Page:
The initial regulations contained in Part 107 were widely criticized as significantly too restrictive, in part because of the requirement that anyone operating a UAS have a pilot’s license. This summer the FAA responded to the wave of criticism that came with its initial regulations and made significant amendments to Part 107. The amendment traded the pilot’s license requirement for a new “remote pilot certificate” which can be obtained by being at least 16 years of age; either passing an initial aeronautical knowledge test at an FAA-approved testing center or holding a Part 61 pilot certificate (beyond student-pilot status); and passing a Transportation Security Administration background check. In addition to the pilot being properly certified, every UAS used for commercial purposes must also be registered with the FAA.

Beyond certification requirements, UAS pilots must also comply with a number of operating restrictions. To ensure the pilot can identify and avoid collisions with other aircraft and obstructions such as power lines, the UAS must always be within the pilot’s visual line of sight, fly no higher than four hundred feet above the ground, fly no faster than one hundred miles per hour, and only fly during daylight hours. In this age of data mining and the collection of personal information derived from online activity, some fear what impact the development and use of UAS by private industry might have on personal privacy. UAS operating under Part 107 may not film, or even operate above, any persons not directly participating in the commercial capacity or purpose for which the UAS is being employed.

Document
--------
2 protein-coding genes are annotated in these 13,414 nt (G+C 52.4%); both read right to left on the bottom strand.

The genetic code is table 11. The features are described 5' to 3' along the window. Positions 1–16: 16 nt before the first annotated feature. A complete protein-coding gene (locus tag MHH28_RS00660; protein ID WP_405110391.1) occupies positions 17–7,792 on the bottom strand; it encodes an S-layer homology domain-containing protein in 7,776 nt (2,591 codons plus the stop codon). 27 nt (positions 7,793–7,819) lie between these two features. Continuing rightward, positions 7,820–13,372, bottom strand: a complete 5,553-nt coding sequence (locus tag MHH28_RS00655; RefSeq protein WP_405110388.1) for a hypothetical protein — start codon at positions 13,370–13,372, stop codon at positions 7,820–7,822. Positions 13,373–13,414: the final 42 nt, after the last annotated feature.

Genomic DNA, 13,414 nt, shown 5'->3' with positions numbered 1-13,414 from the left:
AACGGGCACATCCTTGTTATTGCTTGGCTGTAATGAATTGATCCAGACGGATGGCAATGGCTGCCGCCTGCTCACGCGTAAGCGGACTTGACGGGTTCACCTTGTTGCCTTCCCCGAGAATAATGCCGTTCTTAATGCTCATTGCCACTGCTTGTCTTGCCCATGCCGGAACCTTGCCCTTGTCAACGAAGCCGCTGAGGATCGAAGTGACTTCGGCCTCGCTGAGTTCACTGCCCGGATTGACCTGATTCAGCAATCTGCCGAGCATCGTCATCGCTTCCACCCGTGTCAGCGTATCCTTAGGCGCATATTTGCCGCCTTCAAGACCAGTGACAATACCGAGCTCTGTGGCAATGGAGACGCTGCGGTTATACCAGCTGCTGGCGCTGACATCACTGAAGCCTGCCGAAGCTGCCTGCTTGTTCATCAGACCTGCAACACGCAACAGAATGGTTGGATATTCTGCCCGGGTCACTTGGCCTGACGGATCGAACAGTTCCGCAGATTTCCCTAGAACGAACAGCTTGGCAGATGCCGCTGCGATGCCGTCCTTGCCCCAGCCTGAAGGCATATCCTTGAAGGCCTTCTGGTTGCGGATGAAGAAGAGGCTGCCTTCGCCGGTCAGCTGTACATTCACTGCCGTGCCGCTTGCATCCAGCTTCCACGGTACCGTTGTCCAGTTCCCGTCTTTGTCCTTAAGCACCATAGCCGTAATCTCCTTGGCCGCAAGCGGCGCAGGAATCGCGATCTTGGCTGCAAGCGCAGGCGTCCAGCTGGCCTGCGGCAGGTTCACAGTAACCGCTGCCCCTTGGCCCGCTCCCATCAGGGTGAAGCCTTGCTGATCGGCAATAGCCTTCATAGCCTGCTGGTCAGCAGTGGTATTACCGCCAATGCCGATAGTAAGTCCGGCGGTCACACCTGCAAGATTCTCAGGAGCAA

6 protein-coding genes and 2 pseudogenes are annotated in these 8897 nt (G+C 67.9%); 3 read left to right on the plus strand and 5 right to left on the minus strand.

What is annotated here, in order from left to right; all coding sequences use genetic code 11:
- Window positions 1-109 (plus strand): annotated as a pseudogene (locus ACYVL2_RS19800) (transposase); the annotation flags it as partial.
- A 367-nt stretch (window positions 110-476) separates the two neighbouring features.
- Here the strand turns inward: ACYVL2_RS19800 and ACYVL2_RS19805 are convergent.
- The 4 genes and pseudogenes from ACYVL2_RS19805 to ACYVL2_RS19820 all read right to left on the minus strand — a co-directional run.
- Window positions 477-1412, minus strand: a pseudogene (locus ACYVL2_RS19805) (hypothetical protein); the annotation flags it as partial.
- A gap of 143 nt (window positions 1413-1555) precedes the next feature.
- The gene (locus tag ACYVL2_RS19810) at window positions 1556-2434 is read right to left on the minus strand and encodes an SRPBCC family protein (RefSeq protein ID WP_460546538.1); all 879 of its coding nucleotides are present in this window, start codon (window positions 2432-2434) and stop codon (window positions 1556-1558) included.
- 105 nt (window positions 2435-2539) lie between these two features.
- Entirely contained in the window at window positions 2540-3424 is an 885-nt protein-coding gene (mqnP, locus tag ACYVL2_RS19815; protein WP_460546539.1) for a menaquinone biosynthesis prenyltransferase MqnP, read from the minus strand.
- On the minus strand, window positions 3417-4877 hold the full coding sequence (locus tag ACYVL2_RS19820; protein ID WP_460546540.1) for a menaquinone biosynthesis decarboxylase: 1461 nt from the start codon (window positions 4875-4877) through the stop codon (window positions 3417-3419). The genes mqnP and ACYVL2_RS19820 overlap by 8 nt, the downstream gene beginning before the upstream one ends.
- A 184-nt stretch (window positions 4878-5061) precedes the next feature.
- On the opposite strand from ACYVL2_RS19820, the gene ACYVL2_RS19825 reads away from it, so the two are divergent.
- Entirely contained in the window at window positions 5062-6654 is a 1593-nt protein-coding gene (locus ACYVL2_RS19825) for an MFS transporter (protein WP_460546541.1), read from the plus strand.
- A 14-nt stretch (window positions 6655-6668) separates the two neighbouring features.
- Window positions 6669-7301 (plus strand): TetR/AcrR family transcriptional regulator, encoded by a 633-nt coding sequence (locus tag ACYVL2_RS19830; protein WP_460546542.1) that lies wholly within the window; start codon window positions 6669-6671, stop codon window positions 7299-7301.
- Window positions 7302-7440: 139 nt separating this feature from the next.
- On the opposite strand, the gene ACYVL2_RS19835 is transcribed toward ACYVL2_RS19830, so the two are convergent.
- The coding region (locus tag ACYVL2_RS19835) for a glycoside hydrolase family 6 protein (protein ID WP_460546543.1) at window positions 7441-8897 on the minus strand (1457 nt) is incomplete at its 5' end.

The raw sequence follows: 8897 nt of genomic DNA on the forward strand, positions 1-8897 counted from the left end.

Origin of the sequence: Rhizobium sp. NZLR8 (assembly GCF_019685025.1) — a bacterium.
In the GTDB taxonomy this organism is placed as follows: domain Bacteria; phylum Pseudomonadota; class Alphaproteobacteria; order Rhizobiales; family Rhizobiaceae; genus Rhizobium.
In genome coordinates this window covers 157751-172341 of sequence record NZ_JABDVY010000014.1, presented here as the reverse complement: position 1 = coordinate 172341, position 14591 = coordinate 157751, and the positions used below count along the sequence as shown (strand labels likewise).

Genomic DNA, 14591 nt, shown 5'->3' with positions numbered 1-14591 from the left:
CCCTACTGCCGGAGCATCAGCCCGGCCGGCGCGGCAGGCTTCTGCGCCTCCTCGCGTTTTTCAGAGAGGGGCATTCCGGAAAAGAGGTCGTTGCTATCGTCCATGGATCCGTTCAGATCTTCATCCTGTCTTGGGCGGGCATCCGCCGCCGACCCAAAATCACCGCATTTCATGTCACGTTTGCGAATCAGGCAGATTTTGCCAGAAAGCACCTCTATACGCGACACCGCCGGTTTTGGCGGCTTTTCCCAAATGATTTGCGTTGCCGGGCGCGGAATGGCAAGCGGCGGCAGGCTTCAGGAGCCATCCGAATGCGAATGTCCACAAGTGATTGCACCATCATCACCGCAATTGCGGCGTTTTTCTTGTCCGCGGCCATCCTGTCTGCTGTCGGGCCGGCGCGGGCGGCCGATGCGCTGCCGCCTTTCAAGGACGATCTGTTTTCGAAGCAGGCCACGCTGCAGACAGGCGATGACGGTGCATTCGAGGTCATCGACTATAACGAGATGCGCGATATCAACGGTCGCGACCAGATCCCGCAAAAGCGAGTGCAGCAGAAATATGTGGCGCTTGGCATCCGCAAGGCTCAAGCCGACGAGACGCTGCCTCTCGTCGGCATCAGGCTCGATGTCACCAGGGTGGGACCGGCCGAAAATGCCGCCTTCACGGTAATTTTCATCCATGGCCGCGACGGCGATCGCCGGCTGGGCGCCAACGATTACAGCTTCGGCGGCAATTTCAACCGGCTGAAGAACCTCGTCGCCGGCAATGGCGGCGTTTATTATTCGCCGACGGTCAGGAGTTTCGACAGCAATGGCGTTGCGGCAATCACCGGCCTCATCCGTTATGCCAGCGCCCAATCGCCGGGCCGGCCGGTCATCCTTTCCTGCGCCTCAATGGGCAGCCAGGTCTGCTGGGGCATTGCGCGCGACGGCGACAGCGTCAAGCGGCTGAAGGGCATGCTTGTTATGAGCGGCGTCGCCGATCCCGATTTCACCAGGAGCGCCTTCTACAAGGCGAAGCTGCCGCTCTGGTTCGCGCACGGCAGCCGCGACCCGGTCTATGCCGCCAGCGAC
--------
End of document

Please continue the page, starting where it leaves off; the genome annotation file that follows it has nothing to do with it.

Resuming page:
As technology evolves, so must the laws that ensure it is used responsibly. When the technology in question is new and changing every day, those laws are likely to lag behind, but in time will also evolve to ensure we can reap the benefits of science and technological advancements while protecting the safety and rights of the general public. Ohnstad Twichell attorneys have closely followed the evolution of UAS regulation and are your local experts in both the creation of UAS- centered business entities and ensuring that our clients’ are properly certified to use UAS technology to maximize the results their business produces.

UAS technology has nearly unlimited uses and the potential to make the world a better place for all of us to live. Much of the leading research and development in UAS technology that will undoubtedly change the world as we know it, is happening right here in North Dakota, a fact of which every North Dakotan can and should be proud.

Descriptions of the regulatory scheme devised by the FAA to govern the use of UAS technology is intended to provide readers with a general understanding of the regulatory concepts at work, but should not be taken as a full or complete legal analysis of all of the regulatory requirements. This article is intended for informational uses and should not be considered legal advice.